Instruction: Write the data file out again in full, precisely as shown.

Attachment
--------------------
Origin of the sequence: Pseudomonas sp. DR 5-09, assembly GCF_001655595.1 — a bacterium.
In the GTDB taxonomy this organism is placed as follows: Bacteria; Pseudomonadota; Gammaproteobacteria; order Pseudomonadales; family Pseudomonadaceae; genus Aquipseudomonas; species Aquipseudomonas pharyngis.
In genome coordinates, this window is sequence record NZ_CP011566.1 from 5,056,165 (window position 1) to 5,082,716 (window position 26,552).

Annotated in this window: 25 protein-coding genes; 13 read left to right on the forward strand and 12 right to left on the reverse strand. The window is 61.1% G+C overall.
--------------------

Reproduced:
Origin of the sequence: Pseudomonas sp. DR 5-09, assembly GCF_001655595.1 — a bacterium.
In the GTDB taxonomy this organism is placed as follows: Bacteria; Pseudomonadota; Gammaproteobacteria; order Pseudomonadales; family Pseudomonadaceae; genus Aquipseudomonas; species Aquipseudomonas pharyngis.
In genome coordinates, this window is sequence record NZ_CP011566.1 from 5,056,165 (window position 1) to 5,082,716 (window position 26,552).

Annotated in this window: 25 protein-coding genes; 13 read left to right on the forward strand and 12 right to left on the reverse strand. The window is 61.1% G+C overall.